Database

When developing offers, relate them individually to the targeted database. If you were to sell a piece of custom software to dentists and lawyers, you would offer different promotions to each, tailored to each industry.

But that's not all – be careful when you’re addressing different targeted job functions within the same industry. For example, you would want different campaigns targeted to decision-influencers (at the fabrication shop level), decision-makers (mid-managers), and decision influencers from the top (CEOs, CFOs, CIOs). You wouldn’t want to make the same offer to the big boss that you’re making to the lathe operator.

Once your database is segmented into different demographic groups, you also need to keep an eye on psychographic (different perceptions about the benefits or value of your product affecting motivation) considerations. That means taking note of the place each individual – and his or her mindset – occupies within your database or sales cycle.
 

Creative

Certain phrases will mean more to the machinist than to the quality control chief, so you should use different language in approaching them. Overlay the offer onto the creative. For example, for the end user, a free trial means a chance to get a feel for the product and determine if it is useful, while for the middle manager, the trial is a way to mitigate risk and/or cut expenses. For both individuals, the free trial is the same exact offer, but subtle changes in copy can calibrate the benefits of the promotion for the right audience.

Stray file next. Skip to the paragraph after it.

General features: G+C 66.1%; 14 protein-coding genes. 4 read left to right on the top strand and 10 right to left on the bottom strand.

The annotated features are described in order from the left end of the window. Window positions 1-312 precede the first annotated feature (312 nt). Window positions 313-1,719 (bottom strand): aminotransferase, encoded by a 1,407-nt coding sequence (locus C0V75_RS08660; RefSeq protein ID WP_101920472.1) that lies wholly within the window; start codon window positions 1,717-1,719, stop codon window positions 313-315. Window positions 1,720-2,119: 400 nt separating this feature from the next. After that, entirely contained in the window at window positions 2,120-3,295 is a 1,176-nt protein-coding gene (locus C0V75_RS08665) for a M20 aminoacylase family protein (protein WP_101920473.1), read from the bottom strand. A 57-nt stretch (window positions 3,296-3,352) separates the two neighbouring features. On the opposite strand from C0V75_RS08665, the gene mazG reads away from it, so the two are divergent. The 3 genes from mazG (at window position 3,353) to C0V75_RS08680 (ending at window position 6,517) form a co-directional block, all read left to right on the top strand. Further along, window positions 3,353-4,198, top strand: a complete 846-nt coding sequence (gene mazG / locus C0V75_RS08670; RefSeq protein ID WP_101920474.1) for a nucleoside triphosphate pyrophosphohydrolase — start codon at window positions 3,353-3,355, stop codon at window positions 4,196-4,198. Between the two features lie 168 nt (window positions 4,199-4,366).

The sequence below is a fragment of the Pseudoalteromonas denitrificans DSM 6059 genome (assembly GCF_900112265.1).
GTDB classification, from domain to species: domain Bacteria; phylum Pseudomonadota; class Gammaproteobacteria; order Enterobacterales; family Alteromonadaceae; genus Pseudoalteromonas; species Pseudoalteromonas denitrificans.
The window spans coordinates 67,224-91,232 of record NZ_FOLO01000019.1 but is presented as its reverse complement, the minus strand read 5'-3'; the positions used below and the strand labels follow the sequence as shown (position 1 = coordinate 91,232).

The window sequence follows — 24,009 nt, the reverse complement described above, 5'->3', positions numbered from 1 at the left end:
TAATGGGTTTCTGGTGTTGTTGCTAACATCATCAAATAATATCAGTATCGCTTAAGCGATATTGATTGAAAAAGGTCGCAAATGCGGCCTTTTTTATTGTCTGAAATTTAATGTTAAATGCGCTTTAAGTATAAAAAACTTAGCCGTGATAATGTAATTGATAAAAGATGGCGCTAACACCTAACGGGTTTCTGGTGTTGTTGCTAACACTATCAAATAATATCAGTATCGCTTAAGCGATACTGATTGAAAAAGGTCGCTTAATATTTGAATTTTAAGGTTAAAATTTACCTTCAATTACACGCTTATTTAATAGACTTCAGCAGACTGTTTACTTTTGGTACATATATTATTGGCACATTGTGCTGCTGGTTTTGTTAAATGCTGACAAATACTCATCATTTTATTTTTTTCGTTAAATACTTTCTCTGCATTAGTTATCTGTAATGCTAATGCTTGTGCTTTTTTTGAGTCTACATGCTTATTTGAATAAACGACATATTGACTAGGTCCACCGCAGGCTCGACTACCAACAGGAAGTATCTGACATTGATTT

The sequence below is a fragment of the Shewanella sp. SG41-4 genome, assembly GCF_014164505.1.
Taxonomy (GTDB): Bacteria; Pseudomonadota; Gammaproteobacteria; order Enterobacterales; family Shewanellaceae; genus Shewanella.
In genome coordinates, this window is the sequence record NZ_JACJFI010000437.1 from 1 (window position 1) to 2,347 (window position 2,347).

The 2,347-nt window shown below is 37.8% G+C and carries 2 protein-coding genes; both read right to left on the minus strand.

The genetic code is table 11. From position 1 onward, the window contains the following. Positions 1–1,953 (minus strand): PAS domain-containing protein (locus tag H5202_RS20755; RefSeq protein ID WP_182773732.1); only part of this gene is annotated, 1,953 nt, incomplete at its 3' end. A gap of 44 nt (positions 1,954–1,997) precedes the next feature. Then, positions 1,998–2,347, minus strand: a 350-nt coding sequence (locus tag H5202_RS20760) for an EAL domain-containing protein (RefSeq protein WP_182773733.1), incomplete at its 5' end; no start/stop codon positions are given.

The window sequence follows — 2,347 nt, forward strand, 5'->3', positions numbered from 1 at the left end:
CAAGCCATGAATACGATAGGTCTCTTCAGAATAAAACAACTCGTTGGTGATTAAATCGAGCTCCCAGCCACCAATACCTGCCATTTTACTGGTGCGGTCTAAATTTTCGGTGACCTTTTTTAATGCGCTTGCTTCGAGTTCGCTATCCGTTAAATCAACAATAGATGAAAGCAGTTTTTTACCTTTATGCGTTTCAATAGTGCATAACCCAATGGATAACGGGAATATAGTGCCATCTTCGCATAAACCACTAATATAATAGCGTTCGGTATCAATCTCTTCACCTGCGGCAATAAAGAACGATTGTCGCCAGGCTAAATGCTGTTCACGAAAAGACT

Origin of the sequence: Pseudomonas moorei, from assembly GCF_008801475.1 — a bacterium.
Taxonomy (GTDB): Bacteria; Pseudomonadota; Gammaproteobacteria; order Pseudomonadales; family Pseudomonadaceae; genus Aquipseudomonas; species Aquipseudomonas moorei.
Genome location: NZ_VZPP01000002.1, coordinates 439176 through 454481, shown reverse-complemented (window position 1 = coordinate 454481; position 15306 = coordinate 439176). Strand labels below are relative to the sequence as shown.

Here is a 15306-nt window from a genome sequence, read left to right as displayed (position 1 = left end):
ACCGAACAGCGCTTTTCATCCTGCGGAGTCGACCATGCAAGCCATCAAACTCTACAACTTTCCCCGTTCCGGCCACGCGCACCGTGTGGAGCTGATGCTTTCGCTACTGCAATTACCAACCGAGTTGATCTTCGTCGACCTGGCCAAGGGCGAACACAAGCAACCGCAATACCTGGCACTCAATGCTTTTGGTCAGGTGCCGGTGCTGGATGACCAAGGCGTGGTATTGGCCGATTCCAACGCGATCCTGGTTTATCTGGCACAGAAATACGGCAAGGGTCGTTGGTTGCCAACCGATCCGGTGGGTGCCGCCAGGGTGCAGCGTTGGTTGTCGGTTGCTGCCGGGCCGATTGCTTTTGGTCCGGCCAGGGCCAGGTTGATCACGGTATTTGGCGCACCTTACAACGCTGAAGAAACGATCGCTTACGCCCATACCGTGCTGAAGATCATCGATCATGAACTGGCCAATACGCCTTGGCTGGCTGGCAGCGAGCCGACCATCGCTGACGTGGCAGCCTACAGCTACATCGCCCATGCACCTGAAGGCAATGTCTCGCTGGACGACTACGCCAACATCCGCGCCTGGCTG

Once you’ve specified the lists, determined the offers, and created the creative, it’s time for one final overhead look to make sure each piece works well with the others. This may sound simple, but you’d be amazed how many times a good list, seemingly-good offers, and good-looking creative fight with each other – because they weren’t developed with the others in mind. The three components of direct marketing, when developed as a complete process, work together to make a campaign a success.